Still, the haircut turned over and over in his mind, the hssk sound, the sea of blonde on the floor, the way he made it fall at angles, reducing it to something better.

A billboard across the street from his apartment changes its ad to one for cosmetology school, which seems like a message for him. I question the use of this magical kind of thing in a story like this; it’s Just a little too convienient. Why not a billboard he sees randomly on one of his long walks, that reminds him of the haircut? But this is the story that three editors chose to make it to this volume of Best American Short Stories, so I guess I’ll defer, or at least accept that I don’t know anything about writing.

The haircutting is a nice segue into the real world:  a kind of art, if Tyler could just see it as that, and a kind of art he seems to have a visceral connection with. But at some point he had that connection with Octopus VII, before it became this annoying piece of junk in his way. And that’s the question posed by the story: is haircutting just another phase, or has he found something that really engages him?

I don’t think so. I think the final paragraph shows haircutting as just another Octopus:

Was this how it happened to people? How your life gets going, making a living, watching TV at night, the whole thing tapping out in a nice rhythm, a little simple and a little sad – but that’s what people did. Fidgeting, he carved a slice of wood off the table’s edge and watched it curl. He cut another, revealing the raw wood under the varnish. Another cut, deeper, scooping a canyon, a ridge. It felt good. He paused and blood rushed through his arms and hands. He picked up his phone, then laid the day’s tips on the work table, the bills crisp and flat, one with numbers in loops of ballpoint pen.

He’s sculpting the table by habit, returning to art, perhaps – but he gets distracted by money, and the phone number of a girl whose hair he’d cut earlier that day. Once again, the artist recedes and more practical needs – money and sex – take over. This can happen, of course, but when it happens over and over, in metal, hair, and wood, maybe it’s time to accept you’re just not an artist. At least, not yet. Maybe he just needs a little more time to cook. And, by the way, again that’s some masterful symbolism Reeser has used there, especially the merging of money and sex.

I’m intrigued by something Sittenfeld wrote in her Introduction, in the section where she lists the individual reasons she loved each story she chose for this anthology:

I loved “Octopus VII” by Anna Reeser because of its spot-on depiction of creative young people and various kinds of privilege, including the privileges of money and gender.

Curtis Sittenfeld, Introduction

First, I understand the kind of reality-blindness that students go through; it’s not specific to the arts, by the way. I can remember a workshop in college for the Writing Proficiency Test required for upper-level courses and graduation, where a business major sneered, “I don’t see why we have to take this, I’ll have a secretary to write my letters for me.” That a 21-year-old would take such a dim view of writing as a task to be outsourced to a subordinate, and that she would think her marketing degree from a third-rate commuter branch of a state university would land her a job with a secretary on graduation, sticks with me to this day. She makes Tyler’s dreams of Octopus VIII seem almost reasonable. I’ve also seen the disappointment when writers learn that the MFA they worked so hard on does not open doors and lure agents and publishers like catnip, and is viewed as a bare minimum when looking for teaching work. It’s a tough transition, school to reality. I was lucky enough to do it in my 30s, so I had something of a better idea of what to expect. But I’m sympathetic to the naïve who heard the warnings but figured they didn’t apply to them.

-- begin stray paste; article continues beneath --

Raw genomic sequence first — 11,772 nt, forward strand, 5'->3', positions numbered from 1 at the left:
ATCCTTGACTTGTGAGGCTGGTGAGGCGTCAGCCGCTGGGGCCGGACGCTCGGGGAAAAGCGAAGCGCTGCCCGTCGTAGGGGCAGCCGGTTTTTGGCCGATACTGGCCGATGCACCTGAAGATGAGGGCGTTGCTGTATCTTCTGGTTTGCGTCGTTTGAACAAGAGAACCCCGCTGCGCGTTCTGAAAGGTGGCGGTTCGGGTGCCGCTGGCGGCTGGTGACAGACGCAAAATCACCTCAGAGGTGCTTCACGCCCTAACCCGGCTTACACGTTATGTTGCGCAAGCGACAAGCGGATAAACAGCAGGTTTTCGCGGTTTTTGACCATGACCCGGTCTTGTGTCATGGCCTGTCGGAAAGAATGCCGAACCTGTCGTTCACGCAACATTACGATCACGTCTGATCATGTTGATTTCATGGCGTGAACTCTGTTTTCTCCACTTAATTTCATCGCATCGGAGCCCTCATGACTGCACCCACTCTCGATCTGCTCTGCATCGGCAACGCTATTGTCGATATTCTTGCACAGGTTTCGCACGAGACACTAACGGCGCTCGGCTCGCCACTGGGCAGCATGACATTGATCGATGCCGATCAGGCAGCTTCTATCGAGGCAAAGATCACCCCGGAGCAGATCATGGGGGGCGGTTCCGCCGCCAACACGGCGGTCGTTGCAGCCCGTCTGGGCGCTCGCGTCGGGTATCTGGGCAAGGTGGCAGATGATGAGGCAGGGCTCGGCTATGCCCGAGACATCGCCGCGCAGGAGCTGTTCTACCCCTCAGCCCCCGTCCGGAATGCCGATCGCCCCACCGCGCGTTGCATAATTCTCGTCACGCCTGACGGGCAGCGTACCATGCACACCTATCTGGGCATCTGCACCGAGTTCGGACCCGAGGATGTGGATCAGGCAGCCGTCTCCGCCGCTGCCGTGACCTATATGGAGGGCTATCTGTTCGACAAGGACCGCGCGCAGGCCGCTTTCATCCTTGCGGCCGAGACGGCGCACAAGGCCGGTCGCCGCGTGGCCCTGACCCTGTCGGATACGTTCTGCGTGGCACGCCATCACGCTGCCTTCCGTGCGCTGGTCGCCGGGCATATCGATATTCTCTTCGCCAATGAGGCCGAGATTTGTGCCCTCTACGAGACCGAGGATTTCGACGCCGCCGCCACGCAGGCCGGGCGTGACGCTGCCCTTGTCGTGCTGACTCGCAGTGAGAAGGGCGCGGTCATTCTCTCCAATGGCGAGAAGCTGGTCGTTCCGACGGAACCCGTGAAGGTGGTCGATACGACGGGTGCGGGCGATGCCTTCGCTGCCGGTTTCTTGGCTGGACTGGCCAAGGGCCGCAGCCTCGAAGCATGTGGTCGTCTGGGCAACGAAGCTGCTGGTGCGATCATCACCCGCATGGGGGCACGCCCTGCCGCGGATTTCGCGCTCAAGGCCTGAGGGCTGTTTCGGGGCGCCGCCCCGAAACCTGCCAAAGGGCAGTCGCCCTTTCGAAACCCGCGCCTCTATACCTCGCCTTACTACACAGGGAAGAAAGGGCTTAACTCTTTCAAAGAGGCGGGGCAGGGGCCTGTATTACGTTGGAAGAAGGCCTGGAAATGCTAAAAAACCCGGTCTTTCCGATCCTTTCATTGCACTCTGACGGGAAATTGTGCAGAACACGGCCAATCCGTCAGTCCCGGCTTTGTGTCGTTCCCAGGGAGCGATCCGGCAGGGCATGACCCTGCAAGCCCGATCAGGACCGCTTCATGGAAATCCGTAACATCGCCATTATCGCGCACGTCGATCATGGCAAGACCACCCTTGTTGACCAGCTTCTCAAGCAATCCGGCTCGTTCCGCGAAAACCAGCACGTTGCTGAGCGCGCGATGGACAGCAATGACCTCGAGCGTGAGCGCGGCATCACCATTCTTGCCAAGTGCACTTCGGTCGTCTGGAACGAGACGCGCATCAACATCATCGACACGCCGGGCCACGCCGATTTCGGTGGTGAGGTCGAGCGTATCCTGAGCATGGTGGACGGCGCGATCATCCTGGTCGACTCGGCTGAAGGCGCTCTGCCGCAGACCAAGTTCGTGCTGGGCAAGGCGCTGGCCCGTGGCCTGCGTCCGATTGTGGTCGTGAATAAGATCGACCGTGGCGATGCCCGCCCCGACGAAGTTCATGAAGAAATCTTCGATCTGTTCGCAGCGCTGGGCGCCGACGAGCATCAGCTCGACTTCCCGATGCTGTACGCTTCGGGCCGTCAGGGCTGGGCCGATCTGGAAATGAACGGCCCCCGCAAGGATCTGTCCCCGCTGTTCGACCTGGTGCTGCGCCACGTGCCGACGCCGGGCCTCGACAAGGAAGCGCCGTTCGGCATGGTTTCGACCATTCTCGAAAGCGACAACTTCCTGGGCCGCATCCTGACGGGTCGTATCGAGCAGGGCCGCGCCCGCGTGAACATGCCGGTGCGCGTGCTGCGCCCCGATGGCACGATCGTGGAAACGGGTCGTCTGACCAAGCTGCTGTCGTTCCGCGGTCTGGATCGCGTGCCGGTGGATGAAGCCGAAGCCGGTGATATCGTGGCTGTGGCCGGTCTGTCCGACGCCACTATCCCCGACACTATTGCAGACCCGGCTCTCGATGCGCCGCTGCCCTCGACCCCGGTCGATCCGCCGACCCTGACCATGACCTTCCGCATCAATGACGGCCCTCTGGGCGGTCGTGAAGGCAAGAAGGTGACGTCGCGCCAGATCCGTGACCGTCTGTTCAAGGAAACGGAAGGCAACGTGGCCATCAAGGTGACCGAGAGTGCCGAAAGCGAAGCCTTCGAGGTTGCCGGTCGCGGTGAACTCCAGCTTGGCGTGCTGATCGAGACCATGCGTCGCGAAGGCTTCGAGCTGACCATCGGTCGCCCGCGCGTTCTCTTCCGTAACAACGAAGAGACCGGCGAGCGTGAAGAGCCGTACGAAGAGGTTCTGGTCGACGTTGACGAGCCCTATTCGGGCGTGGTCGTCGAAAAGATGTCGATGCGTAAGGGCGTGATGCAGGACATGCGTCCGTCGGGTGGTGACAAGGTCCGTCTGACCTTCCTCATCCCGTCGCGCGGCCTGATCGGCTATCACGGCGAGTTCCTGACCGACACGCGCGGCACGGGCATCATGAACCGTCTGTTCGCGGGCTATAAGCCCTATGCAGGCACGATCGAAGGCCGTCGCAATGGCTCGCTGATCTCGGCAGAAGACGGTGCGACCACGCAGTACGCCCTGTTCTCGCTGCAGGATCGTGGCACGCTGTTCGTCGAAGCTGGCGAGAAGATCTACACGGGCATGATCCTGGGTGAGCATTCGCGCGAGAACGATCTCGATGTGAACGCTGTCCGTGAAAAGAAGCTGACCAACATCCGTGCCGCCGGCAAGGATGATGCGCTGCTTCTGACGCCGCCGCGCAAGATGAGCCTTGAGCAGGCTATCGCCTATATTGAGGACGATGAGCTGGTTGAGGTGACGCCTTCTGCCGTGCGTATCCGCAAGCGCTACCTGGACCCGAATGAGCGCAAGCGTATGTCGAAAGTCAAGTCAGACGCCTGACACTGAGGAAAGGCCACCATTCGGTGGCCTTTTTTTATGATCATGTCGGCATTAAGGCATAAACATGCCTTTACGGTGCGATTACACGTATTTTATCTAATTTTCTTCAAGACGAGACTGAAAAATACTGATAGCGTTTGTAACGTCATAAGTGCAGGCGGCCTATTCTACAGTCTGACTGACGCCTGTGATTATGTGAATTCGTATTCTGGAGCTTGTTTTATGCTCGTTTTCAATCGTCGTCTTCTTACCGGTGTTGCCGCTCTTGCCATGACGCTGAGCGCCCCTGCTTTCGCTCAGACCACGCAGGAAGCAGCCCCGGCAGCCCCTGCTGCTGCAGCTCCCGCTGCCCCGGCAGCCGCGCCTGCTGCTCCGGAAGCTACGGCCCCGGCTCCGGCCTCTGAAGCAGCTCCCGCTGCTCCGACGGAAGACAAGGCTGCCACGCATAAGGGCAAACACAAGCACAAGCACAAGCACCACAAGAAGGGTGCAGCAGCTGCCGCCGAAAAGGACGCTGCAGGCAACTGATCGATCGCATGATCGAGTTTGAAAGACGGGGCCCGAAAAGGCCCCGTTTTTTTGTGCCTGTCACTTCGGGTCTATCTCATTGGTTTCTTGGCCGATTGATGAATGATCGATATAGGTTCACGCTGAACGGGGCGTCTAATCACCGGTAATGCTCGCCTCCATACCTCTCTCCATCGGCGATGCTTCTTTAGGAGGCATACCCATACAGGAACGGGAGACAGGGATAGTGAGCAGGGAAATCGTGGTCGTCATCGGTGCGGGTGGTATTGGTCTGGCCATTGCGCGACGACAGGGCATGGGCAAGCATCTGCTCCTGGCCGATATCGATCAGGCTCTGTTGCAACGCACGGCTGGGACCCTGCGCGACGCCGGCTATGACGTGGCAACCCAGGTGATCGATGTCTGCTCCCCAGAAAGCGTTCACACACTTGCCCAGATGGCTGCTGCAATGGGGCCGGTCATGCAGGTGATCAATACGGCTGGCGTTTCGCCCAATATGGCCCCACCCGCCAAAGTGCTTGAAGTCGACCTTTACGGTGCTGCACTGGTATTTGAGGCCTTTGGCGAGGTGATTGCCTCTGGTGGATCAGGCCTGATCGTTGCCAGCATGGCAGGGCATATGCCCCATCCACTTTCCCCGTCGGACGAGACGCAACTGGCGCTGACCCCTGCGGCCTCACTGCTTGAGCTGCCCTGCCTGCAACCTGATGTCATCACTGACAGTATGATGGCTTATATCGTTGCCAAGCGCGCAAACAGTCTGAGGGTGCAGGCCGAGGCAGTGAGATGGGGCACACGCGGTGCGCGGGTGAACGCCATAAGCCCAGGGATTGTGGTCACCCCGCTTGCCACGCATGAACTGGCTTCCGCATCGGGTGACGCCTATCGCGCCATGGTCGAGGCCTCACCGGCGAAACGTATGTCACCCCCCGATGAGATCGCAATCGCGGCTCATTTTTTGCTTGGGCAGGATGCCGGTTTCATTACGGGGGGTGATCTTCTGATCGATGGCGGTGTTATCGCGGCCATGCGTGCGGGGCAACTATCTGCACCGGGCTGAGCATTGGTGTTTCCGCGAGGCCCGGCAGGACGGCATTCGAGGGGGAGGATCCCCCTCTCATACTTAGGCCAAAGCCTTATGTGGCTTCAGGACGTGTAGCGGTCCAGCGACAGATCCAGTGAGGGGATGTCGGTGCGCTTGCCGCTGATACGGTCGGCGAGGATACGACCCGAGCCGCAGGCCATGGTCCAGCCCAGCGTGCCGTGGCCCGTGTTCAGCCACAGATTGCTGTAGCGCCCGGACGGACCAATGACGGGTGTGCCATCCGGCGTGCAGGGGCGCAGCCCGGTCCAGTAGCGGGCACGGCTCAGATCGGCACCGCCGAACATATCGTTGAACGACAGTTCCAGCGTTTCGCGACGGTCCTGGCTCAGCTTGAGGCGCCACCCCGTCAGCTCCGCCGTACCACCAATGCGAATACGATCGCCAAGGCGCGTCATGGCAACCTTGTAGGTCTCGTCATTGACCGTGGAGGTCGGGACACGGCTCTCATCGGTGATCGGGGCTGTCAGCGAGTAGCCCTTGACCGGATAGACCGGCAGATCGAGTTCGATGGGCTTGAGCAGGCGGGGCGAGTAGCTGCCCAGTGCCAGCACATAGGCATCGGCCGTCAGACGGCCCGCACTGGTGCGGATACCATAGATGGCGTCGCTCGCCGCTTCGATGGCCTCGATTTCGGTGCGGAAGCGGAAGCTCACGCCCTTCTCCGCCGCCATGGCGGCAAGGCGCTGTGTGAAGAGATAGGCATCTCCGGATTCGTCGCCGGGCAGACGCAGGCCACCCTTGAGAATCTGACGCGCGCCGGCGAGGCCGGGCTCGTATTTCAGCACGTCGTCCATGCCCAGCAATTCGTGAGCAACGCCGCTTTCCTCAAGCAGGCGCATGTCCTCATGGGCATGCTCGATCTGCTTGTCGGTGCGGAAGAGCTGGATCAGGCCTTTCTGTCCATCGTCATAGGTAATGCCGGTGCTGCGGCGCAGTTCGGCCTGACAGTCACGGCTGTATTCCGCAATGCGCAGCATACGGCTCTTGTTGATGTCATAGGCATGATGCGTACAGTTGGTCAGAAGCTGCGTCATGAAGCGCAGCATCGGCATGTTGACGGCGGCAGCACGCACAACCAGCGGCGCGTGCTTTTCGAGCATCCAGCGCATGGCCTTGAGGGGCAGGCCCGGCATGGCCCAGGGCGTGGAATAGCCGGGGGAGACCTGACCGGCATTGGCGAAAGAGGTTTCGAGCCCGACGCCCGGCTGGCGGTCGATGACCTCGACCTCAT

As for the question of privilege, it is always better to have money than not. It gives Tyler a certain cushion that Kelsa doesn’t have. That he squanders it is infuriating, but everyone is limited in one way or another. And, by the way, I’m very aware that my own biases are probably at play here, including my resistance to slacker stories, or those I perceive to be slackr stories. If I read this story a year from now, I might have a very different reaction to it.

I see Tyler and Kelsa as art dropouts with very different stories. She has to earn a living, and seems to have little energy for art. He just doesn’t strike me as that interested in art to begin with. It’s possible both of them will find their path. I’d like to think Kelsa is in a germinating stage right now, and will burst forth with new paintings as she finds ways to put art in her foreground. Then again, I don’t have access to her thought processes like I do to Tyler’s. Maybe she’s in the same place, realizing she’s just wasted a lot of time and money learning to do something the world really doesn’t care about, and she has to care enough for the whole world to make a go of it.

I’d like to think Tyler will find himself drawn back to sculpture, whether it be metal, hair, or wood, once his pride and his hormones settle down and he’s able to focus. But I’ll admit – and this is my bias – I’m far more optimistic about the former than the latter.

* * *

Other takes on this story:

Jake Weber at Workshop Heretic:  “There’s a real difference in working in the medium of hair and metal for Tyler. Working with wire and found metal is all about straining. Working with hair, the scissors just kind of cut through the medium with a satisfying “hssk” sound. I’m not going to claim some mastery of Taoism based on reading a translation of the Tao Te Ching in college, but I do remember how the Tao Te Ching recommends people be like water, flowing where there is room to flow. Tyler’s eighth sculpture is even more an embodiment of the notion of change than the octopus; he’s water itself.”  For someone who claims he has a “general indifference to any kind of visual art” Jake sure pulls off some striking analysis here.